What role do venture capitalists serve? Here’s how the industry would explain it: These financiers take capital (provided by endowments, pensions, foundations, etc.) to enterprises lacking sufficient revenue or credit to get a loan from a bank. In exchange for money, expertise, and access to institutional knowledge or networks, VCs get equity in the start-up. And from those who provide the capital they invest, VCs take an annual fee and a cut of potential returns from the investment. In this telling, VCs are truffle pigs sniffing for value hidden in the dirt—years of experience and hoards of capital have given them a supernatural ability to discern a source of profit from endless mounds of bullshit.

In a low-interest-rate environment, however, when they’re not chasing the herd, VCs are able to make bets with other people’s money and often throw it at exotic science-fiction projects that have little chance of panning out. This raises a reasonable question: How do you profit from an unprofitable enterprise? Charging a fee to manage other people’s money and taking a cut of a return on investment are two we’ve mentioned, but there’s more.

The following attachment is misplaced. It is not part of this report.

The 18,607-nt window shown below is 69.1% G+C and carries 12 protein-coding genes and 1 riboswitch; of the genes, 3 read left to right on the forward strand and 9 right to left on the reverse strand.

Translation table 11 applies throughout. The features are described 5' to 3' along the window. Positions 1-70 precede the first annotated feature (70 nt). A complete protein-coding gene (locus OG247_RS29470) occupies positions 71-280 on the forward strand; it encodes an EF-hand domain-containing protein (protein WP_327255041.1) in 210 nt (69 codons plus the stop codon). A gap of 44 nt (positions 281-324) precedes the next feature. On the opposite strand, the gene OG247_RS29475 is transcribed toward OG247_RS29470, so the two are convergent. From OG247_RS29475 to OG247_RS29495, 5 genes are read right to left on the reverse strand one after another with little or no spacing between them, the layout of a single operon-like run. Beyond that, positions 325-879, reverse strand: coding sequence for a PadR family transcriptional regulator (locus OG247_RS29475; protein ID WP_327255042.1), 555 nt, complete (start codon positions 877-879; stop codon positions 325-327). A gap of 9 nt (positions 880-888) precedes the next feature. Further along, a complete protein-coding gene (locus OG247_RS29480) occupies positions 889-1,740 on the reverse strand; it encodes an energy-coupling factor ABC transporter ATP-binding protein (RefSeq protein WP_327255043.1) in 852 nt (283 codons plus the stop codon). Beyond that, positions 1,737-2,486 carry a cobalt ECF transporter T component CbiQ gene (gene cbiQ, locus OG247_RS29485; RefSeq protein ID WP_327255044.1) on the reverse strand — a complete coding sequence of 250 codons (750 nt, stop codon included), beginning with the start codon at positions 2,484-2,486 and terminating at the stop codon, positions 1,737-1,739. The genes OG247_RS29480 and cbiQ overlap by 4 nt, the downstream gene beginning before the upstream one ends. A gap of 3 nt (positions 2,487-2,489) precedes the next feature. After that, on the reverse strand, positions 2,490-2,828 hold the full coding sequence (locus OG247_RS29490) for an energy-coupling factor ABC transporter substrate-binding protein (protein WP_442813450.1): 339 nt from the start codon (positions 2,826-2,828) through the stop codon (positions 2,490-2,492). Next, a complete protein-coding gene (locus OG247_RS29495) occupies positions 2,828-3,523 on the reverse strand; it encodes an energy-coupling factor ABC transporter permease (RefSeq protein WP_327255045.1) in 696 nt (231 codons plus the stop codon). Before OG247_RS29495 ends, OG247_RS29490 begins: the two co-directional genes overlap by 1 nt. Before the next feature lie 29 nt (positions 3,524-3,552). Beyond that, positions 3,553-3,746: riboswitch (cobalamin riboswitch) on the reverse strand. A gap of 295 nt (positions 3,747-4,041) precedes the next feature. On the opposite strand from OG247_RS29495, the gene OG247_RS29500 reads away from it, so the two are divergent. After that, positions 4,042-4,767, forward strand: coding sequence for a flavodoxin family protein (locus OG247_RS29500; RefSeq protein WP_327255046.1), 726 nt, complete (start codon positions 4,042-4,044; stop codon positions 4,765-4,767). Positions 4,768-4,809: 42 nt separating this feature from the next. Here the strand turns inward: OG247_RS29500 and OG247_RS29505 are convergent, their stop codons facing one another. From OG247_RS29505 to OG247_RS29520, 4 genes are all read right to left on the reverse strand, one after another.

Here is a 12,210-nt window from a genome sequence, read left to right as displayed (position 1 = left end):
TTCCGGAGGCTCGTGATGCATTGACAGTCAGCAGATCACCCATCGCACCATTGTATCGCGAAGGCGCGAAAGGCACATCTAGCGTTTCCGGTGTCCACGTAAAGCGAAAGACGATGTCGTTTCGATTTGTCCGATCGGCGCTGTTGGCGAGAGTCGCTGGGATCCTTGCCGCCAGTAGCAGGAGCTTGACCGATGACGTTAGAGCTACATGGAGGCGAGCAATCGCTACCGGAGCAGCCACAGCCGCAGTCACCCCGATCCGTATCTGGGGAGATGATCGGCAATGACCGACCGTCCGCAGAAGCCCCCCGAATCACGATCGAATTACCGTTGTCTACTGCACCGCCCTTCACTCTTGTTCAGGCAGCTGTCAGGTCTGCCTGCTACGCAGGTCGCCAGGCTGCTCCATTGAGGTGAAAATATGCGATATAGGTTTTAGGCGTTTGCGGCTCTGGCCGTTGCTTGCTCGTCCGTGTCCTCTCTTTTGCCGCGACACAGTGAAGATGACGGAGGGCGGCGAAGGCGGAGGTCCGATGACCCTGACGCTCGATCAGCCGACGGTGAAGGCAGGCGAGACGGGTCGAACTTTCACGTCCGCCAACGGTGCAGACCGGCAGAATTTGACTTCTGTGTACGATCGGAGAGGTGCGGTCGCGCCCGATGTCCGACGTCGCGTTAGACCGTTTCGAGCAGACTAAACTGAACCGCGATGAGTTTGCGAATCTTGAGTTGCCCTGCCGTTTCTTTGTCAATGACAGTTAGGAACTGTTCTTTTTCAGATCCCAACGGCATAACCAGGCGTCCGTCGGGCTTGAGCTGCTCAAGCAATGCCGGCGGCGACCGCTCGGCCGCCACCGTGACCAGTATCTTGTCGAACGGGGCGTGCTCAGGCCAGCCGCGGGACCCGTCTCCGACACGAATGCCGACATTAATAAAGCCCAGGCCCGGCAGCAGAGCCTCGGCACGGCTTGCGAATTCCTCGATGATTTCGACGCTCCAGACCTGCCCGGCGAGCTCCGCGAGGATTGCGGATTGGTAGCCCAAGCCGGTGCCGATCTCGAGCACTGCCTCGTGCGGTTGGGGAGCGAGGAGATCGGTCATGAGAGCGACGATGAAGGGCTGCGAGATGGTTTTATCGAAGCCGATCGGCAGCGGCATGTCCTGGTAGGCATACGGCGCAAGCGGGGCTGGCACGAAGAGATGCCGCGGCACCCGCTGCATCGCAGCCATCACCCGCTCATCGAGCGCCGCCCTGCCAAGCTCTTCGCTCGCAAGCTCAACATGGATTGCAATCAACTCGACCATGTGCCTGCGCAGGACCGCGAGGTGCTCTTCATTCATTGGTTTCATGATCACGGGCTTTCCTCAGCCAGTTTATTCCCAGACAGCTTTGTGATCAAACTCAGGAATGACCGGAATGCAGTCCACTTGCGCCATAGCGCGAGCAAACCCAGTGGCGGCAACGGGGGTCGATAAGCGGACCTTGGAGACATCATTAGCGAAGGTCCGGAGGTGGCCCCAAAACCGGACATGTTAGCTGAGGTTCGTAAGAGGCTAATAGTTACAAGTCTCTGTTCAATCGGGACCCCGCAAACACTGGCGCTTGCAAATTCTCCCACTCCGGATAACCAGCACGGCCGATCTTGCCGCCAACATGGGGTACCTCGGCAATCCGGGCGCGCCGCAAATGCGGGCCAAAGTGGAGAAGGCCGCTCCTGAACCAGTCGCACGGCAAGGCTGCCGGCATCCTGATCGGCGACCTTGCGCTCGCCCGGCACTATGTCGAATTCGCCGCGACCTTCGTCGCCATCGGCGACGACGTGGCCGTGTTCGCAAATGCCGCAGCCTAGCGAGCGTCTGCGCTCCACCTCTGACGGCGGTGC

VCs take part in fundraising rounds where investors push money into a pile for equity stakes and calculate a valuation. Put your chips in early enough, and you can buy huge stakes for pennies on the dollar and reap billions after a start-up hits public markets—even if profits never materialize and share prices crater. Start-ups and investors have similar incentives to inflate their value: You can do this by pursuing successive fundraising rounds, launching overwrought marketing strategies, hoodwinking an often incurious tech media, and hoarding data that might contradict counternarratives and then convincing academics to use that data for research that affirms the company’s view.